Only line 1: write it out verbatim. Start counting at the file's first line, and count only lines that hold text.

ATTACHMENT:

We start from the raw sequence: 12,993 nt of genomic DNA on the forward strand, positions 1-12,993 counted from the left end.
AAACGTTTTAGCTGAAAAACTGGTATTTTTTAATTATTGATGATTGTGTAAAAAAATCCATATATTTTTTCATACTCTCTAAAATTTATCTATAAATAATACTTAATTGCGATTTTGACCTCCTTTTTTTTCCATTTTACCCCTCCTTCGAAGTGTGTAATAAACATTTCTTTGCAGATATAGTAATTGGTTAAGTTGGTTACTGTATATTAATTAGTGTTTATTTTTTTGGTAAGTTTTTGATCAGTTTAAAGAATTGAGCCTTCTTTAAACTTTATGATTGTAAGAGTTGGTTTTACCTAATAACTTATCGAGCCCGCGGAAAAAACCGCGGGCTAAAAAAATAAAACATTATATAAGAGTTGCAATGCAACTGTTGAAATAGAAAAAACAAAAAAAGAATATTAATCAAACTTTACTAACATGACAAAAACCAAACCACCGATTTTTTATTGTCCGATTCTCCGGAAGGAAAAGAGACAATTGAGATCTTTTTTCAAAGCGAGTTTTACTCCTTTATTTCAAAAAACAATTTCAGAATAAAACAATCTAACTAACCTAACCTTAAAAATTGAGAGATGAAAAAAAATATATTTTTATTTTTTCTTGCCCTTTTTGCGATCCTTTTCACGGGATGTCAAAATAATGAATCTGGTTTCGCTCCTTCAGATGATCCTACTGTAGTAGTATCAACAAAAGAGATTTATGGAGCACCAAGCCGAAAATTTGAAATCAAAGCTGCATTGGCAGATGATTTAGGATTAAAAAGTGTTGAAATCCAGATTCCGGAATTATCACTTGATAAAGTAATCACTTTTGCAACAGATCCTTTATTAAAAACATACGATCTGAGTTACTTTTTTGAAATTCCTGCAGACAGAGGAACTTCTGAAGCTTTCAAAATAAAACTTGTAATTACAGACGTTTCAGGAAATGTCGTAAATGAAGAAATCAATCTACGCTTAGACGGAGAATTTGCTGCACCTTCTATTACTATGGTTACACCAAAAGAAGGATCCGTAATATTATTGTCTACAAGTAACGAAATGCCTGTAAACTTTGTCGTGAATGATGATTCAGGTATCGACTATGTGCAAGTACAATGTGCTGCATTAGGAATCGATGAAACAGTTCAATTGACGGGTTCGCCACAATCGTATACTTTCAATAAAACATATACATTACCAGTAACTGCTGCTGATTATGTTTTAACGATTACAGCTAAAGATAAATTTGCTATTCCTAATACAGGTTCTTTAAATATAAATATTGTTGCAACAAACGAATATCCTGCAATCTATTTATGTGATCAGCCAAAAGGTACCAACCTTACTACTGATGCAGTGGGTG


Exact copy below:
We start from the raw sequence: 12,993 nt of genomic DNA on the forward strand, positions 1-12,993 counted from the left end.